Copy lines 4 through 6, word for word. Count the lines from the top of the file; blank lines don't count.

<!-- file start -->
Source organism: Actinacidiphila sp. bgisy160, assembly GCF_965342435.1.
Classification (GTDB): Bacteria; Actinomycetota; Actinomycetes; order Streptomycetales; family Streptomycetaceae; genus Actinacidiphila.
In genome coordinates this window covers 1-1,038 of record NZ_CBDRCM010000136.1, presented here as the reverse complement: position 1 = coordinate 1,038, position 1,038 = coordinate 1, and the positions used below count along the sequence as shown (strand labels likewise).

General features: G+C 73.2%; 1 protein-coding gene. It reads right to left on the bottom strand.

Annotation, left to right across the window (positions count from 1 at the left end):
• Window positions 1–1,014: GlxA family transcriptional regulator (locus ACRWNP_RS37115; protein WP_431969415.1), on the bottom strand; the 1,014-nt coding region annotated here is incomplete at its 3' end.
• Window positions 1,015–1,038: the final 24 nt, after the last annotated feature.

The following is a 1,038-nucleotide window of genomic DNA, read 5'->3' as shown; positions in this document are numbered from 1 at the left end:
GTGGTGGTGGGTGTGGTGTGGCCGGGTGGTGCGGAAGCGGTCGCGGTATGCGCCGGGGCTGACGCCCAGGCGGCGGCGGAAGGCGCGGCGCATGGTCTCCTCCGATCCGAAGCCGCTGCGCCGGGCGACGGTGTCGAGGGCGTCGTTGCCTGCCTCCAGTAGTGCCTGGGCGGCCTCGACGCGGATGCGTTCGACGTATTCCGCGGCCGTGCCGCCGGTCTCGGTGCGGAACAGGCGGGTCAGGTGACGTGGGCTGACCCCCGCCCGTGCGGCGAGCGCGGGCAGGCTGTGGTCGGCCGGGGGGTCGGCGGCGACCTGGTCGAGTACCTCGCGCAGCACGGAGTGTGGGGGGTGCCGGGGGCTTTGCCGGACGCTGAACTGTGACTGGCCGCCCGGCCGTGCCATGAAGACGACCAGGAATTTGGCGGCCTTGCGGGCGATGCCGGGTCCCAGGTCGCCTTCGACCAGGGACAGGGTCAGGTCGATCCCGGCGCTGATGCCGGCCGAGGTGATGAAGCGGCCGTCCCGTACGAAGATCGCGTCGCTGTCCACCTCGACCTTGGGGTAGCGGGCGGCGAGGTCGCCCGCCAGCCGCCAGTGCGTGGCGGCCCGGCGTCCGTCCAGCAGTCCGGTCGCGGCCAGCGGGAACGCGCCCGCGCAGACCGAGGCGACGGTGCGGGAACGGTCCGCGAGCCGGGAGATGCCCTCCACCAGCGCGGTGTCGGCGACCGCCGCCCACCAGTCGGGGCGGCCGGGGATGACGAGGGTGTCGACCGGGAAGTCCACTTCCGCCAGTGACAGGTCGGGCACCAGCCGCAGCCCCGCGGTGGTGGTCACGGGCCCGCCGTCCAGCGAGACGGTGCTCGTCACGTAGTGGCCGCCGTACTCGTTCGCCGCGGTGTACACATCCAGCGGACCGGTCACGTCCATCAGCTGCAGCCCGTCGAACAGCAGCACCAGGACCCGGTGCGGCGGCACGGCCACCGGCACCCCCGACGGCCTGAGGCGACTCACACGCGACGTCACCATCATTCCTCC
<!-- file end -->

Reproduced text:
General features: G+C 73.2%; 1 protein-coding gene. It reads right to left on the bottom strand.

Annotation, left to right across the window (positions count from 1 at the left end):
• Window positions 1–1,014: GlxA family transcriptional regulator (locus ACRWNP_RS37115; protein WP_431969415.1), on the bottom strand; the 1,014-nt coding region annotated here is incomplete at its 3' end.